Why I'm No Longer Talking to White People About Race

by Reni Eddo-Lodge

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Chapter 7 and Aftermath Summary

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Last Updated on June 8, 2022, by eNotes Editorial. Word Count: 1202

Chapter 7

When fielding questions from British teenagers about racism, Reni Eddo-Lodge is asked, “When do you think we’ll get to an end point?”

The idea of an “end point” is “the new ‘post racial,’ ” Eddo-Lodge states. A post-racial mindset acknowledges historical racism but argues that racism is nonexistent in the present. The search for an end point “accepts the racism of the present, but doesn’t want to dwell on it too much, instead hoping that the post-racist utopia is just around the corner.”

Unfortunately, Eddo-Lodge writes, “Britain’s relationship with race and racism isn’t a neat narrative with a feel-good resolution. Change is incremental, and racism will exist long after I die.”

Eddo-Lodge wrote her original blog post in 2014, frustrated by a “communication gap” that she believes still exists. In response to discussions of racism, “the response from white people is to shift the focus away from their complicity.” White people warn about the dangers of “identity politics,” not realizing that racism is about White identity, not Black identity.

When White people ask how they can help end racism, Eddo-Lodge first points out that the thrust of anti-racist work “needs to be led by the people at the sharp end of injustice.” However, “white people who recognise racism have an incredibly important part to play.”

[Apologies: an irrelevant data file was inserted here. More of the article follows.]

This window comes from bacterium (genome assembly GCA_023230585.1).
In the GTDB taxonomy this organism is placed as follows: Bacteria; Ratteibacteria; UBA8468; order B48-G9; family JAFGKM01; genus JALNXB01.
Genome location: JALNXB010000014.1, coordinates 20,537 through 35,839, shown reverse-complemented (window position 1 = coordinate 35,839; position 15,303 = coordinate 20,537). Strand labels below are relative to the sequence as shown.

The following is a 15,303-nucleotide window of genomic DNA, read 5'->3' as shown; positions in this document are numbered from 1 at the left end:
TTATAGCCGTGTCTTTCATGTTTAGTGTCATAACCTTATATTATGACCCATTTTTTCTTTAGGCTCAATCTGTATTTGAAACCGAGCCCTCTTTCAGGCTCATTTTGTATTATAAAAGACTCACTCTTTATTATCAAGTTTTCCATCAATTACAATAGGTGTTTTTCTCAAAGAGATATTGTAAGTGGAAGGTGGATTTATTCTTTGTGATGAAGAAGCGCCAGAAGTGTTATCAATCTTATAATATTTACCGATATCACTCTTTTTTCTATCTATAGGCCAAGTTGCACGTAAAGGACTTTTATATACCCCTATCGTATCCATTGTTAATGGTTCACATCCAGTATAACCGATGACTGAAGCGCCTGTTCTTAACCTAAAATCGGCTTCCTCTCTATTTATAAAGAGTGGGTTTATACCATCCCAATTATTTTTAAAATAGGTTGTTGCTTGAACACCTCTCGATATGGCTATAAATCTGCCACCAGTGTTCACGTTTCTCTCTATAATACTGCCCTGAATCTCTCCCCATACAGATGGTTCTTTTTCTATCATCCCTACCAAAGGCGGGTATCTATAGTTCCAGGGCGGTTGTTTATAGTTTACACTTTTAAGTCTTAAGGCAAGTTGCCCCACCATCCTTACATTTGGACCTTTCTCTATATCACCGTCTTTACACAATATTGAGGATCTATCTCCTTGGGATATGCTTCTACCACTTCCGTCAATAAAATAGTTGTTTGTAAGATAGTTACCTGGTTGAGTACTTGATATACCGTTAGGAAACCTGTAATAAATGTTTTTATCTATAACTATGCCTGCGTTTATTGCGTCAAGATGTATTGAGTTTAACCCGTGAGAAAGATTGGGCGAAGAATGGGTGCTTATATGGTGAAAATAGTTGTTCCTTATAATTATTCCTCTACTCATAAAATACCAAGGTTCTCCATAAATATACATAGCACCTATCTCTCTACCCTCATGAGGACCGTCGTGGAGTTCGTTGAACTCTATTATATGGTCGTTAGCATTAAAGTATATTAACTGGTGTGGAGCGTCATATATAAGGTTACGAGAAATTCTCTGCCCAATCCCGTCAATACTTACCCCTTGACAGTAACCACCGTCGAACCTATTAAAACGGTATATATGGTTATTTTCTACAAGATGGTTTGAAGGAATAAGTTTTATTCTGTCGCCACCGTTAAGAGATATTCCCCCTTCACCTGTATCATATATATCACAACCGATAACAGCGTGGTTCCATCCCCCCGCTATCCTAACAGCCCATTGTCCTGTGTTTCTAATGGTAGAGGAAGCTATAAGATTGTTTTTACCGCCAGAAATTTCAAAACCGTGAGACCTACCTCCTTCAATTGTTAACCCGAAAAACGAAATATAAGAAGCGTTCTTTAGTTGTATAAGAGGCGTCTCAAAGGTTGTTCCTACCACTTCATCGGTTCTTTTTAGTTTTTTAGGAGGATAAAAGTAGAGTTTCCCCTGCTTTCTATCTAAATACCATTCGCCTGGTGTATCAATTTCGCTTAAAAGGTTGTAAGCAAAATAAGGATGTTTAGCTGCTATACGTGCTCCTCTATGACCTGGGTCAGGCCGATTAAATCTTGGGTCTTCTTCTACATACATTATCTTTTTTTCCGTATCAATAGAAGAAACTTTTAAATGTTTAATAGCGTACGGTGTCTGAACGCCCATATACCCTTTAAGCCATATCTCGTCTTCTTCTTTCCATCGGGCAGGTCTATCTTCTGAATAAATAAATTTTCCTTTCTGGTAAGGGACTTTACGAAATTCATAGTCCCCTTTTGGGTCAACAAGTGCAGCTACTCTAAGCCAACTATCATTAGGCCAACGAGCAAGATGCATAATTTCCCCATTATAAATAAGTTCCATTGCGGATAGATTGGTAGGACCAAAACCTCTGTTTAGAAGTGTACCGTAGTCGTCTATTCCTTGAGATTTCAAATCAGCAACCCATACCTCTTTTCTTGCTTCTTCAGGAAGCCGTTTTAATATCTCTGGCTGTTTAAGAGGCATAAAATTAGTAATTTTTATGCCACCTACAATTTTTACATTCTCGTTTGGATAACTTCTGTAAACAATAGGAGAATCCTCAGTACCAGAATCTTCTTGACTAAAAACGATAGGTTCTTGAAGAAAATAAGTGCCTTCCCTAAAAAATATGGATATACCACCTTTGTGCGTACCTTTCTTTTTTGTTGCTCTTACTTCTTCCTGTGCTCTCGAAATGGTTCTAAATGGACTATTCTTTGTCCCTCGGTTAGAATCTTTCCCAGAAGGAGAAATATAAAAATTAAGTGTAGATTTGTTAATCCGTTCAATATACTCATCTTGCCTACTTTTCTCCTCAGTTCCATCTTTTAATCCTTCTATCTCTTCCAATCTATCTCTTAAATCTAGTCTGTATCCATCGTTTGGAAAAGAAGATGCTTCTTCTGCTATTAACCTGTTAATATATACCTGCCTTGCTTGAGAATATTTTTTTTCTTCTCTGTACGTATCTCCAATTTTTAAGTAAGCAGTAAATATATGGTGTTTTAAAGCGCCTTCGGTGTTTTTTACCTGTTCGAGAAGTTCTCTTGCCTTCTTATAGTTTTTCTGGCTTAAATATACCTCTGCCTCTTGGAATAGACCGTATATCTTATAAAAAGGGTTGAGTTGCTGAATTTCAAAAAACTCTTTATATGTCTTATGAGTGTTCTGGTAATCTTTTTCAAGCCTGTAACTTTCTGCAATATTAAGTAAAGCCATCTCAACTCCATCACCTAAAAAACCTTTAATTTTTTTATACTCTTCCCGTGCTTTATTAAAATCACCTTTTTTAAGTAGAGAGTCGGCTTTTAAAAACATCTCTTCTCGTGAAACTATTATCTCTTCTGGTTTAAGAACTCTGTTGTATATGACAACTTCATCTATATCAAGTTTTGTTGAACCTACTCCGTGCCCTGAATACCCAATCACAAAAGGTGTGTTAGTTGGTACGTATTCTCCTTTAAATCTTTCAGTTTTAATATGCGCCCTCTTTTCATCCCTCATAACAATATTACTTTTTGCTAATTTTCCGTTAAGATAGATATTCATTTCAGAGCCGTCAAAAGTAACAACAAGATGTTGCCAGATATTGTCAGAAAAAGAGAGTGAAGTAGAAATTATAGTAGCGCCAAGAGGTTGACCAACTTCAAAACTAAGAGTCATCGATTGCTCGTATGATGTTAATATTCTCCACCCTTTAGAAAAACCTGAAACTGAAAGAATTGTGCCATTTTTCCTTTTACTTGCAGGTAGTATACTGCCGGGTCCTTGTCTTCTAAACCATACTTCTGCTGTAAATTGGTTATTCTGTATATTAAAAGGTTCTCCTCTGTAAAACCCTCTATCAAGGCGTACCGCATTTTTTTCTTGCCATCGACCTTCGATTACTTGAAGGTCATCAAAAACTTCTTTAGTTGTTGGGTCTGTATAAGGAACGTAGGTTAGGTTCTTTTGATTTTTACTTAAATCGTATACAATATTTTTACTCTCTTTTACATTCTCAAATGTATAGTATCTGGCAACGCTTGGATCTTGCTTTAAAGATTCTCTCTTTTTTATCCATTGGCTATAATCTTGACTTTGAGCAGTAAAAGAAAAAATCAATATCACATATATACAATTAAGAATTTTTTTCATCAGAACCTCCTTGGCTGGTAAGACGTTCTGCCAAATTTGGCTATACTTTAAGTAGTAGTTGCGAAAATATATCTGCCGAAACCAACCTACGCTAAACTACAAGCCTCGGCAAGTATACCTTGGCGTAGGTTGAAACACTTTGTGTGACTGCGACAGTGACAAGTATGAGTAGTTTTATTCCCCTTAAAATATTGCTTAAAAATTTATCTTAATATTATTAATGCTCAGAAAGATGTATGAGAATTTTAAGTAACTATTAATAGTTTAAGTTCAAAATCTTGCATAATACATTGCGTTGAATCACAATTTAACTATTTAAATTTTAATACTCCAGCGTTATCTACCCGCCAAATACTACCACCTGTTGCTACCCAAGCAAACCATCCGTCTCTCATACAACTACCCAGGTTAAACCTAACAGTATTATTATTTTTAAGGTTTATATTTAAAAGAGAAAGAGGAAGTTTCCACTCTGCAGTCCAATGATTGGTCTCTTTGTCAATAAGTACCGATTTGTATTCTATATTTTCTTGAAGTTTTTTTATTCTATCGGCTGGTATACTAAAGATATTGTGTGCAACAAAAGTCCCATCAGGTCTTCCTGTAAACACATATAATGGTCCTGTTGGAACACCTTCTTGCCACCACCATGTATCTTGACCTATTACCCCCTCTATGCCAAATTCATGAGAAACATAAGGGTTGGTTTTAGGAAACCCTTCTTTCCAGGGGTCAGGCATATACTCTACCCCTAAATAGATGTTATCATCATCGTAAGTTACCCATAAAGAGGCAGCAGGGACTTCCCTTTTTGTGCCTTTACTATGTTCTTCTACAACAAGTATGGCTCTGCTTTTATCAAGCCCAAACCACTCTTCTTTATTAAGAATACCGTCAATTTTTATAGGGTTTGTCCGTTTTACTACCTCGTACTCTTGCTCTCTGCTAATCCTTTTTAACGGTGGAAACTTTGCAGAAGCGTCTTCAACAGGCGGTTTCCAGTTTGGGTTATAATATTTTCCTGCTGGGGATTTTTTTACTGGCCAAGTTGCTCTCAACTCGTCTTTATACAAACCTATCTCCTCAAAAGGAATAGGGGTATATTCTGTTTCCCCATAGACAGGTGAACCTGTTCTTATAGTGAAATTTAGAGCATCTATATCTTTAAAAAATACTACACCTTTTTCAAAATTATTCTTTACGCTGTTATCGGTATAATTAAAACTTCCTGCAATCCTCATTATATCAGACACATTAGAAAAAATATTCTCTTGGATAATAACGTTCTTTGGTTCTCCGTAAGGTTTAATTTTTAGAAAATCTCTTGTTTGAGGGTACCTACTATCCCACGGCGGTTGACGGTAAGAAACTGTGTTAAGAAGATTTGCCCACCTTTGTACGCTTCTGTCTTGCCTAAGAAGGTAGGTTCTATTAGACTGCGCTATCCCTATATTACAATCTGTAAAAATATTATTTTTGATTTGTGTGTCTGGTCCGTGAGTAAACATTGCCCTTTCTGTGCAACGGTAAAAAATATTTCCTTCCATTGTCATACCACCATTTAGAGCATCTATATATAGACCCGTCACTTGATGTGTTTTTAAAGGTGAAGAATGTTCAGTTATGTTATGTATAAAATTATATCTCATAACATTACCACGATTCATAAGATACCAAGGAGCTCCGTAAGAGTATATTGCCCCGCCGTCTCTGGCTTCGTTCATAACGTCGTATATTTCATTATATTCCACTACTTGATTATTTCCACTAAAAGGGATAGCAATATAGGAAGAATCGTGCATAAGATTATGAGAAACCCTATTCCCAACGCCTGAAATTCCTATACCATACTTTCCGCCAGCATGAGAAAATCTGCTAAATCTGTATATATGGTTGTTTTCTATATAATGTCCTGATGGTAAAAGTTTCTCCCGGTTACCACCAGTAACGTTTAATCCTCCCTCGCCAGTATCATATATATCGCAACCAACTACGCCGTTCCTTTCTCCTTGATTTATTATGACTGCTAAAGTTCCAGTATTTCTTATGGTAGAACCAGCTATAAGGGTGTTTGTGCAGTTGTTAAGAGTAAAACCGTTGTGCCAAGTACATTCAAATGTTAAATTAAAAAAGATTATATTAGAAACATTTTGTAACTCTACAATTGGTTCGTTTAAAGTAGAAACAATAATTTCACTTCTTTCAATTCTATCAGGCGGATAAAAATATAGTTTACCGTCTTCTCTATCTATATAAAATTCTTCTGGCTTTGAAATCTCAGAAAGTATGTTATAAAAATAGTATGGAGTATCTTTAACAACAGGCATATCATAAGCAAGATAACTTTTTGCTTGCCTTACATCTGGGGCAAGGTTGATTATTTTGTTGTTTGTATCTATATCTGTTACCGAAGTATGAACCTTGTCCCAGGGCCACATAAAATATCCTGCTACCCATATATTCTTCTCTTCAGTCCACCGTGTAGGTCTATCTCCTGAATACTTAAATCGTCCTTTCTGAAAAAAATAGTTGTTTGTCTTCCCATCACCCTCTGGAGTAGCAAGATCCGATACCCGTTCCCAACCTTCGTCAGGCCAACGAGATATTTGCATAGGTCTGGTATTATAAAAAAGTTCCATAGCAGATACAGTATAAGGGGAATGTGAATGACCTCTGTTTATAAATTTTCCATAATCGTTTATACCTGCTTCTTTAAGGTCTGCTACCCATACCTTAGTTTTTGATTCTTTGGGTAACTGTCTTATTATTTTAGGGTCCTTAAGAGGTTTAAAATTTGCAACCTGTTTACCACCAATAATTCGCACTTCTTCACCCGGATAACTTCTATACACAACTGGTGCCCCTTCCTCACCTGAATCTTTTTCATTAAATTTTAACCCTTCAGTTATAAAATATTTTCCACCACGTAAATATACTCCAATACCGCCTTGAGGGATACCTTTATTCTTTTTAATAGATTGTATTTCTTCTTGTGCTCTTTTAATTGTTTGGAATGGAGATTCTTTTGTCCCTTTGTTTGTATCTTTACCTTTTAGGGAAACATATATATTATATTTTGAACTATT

Being anti-racist is not about wallowing in guilt. It is not about using racism as an issue of concern only when it benefits you—for example, when politicians only point out structural racism to criticize their opponents. Being anti-racist should also not be centred on “the performative nature of social media anti-racism.” After the terrorist attacks in Paris, there was sudden interest in the terrorist attacks that had occurred in Kenya seven months earlier. On social media, people became aware of the unequal outpouring of grief and sought to portray themselves as “socially aware.”

Instead of this false, “self-satisfying” solidarity, Eddo-Lodge writes, “We need to be honest with ourselves, and recognise our own inherent biases, before we think about performing anti-racism for an audience.”

The current structure of racism puts the task of change “on the shoulders of those at the bottom.” In reality, “racism is a white problem.” On the outside of Whiteness, people of color can “only do so much.”

Since writing her blog post, Eddo-Lodge has noticed a surge of people wanting to talk about race. This discussion of race has socially acceptable boundaries. Challenging racism “is tacitly tolerated,” but “making white people feel uncomfortable is impermissible.” Many White people are “angry and in denial”; others feel overwhelmed by guilt.

Instead of feeling guilty, Eddo-Lodge tells her White audience to “get angry.” “Anger is useful,” she writes. “Use it for good. Support those in the struggle, rather than spending too much time pitying yourself.”

For Black people in her audience, Eddo-Lodge doesn’t have “any magic formulas” for coping with racism, but she does suggest setting boundaries. It is necessary to “rest and recharge,” “to fight despondency,” and “to hang on to hope.”

Racism must be recognized as structural in order for its “insidiousness” to be seen. Racism is not just evident in stark facts or racial slurs—“it seeps, like a noxious gas, into everything.” It is “both glaringly obvious and painfully elusive.”

Changing a pervasive culture of racism requires individuals to take responsibility and action. Rather than waiting for “a hero to swoop in,” Eddo-Lodge encourages her individual readers to begin “chipping away at warped power relations.” This anti-racist work can be on a small scale, in an individual sphere of influence. “It doesn’t matter what it is,” Eddo-Lodge concludes, “as...